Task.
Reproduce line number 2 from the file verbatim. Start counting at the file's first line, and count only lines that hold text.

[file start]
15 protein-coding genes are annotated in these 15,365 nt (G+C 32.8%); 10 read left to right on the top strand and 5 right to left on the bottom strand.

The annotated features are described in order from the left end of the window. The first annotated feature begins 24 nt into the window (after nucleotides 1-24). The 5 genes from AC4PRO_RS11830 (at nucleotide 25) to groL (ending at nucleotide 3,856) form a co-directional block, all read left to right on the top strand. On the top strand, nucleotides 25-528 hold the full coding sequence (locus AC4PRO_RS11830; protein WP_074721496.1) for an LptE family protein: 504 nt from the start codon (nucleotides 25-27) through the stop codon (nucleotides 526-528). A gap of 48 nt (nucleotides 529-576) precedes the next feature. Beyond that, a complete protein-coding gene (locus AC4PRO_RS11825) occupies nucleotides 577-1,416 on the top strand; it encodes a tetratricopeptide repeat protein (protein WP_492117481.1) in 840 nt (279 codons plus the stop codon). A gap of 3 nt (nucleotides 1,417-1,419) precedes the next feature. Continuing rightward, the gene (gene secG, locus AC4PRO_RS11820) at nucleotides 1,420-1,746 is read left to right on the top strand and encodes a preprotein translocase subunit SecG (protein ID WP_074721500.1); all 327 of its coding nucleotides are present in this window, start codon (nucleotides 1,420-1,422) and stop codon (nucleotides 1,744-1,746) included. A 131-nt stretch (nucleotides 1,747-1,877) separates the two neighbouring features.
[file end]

The annotated features are described in order from the left end of the window. The first annotated feature begins 24 nt into the window (after nucleotides 1-24). The 5 genes from AC4PRO_RS11830 (at nucleotide 25) to groL (ending at nucleotide 3,856) form a co-directional block, all read left to right on the top strand. On the top strand, nucleotides 25-528 hold the full coding sequence (locus AC4PRO_RS11830; protein WP_074721496.1) for an LptE family protein: 504 nt from the start codon (nucleotides 25-27) through the stop codon (nucleotides 526-528). A gap of 48 nt (nucleotides 529-576) precedes the next feature. Beyond that, a complete protein-coding gene (locus AC4PRO_RS11825) occupies nucleotides 577-1,416 on the top strand; it encodes a tetratricopeptide repeat protein (protein WP_492117481.1) in 840 nt (279 codons plus the stop codon). A gap of 3 nt (nucleotides 1,417-1,419) precedes the next feature. Continuing rightward, the gene (gene secG, locus AC4PRO_RS11820) at nucleotides 1,420-1,746 is read left to right on the top strand and encodes a preprotein translocase subunit SecG (protein ID WP_074721500.1); all 327 of its coding nucleotides are present in this window, start codon (nucleotides 1,420-1,422) and stop codon (nucleotides 1,744-1,746) included. A 131-nt stretch (nucleotides 1,747-1,877) separates the two neighbouring features.